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A Chewing Gum That Could Reduce SARS-CoV-2 Transmission

January 4, 2022
by Penn Today


A chewing gum laced with a plant-grown protein serves as a “trap” for the SARS-CoV-2 virus, reducing viral load in saliva and potentially tamping down transmission, according to a new study.

The work, led by Henry Daniell at Penn’s School of Dental Medicine and performed in collaboration with scientists at the Perelman School of Medicine and School of Veterinary Medicine, as well as at The Wistar Institute and Fraunhofer USA, could lead to a low-cost tool in the arsenal against the COVID-19 pandemic. Their study was published in the journal Molecular Therapy.

“SARS-CoV-2 replicates in the salivary glands, and we know that when someone who is infected sneezes, coughs, or speaks some of that virus can be expelled and reach others,” says Daniell. “This gum offers an opportunity to neutralize the virus in the saliva, giving us a simple way to possibly cut down on a source of disease transmission.”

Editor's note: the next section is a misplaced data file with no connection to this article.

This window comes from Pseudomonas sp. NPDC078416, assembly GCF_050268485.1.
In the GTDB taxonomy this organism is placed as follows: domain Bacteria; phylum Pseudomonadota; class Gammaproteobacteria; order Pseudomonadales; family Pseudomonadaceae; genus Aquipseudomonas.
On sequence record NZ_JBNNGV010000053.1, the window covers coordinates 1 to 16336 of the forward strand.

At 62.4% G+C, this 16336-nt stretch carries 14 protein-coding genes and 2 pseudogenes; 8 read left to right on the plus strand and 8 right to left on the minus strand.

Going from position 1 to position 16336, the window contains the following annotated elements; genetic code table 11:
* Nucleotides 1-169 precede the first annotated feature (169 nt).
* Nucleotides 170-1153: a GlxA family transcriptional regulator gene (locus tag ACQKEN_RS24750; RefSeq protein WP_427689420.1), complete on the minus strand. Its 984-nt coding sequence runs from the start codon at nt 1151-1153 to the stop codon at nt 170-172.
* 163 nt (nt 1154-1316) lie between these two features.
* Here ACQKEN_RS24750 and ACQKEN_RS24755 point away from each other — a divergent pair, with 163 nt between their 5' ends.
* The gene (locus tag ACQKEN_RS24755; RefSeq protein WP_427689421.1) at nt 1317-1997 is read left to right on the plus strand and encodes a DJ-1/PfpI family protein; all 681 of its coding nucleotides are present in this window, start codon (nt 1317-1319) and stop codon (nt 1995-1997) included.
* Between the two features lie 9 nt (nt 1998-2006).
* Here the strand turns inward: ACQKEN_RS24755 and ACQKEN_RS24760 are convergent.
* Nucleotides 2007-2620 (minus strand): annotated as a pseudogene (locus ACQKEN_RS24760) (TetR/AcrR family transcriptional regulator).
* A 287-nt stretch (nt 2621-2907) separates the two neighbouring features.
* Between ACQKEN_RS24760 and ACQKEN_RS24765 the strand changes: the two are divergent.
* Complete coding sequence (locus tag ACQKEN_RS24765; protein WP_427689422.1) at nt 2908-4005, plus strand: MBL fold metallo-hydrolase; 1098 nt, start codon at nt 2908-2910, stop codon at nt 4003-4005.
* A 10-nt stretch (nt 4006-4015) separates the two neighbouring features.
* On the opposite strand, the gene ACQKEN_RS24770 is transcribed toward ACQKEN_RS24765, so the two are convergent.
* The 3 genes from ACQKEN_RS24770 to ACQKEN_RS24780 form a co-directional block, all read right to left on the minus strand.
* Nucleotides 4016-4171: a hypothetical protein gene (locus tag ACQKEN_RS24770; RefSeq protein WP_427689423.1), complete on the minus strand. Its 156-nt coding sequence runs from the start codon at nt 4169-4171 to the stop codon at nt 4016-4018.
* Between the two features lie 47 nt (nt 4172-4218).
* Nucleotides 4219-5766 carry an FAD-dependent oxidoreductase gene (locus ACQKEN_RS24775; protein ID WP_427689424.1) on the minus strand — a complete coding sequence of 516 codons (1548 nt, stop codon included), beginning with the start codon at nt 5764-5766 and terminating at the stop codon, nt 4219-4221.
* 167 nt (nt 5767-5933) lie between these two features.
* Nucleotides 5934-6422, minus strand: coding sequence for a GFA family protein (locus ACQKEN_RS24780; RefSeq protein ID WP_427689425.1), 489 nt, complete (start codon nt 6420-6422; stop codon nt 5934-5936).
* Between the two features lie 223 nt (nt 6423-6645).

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1 Comment » for A Chewing Gum That Could Reduce SARS-CoV-2 Transmission
  1. Kandelman says:

    Congratulations for your study in lighting the capacity of saliva to be used as a “reservoir” and consequently allowing the therapeutical products included in it to be slowly diluted in saliva
    Pr Daniel Kandelman DMD MPH DrCD CM
    Faculty of dental medecine
    Un of Montreal Canada

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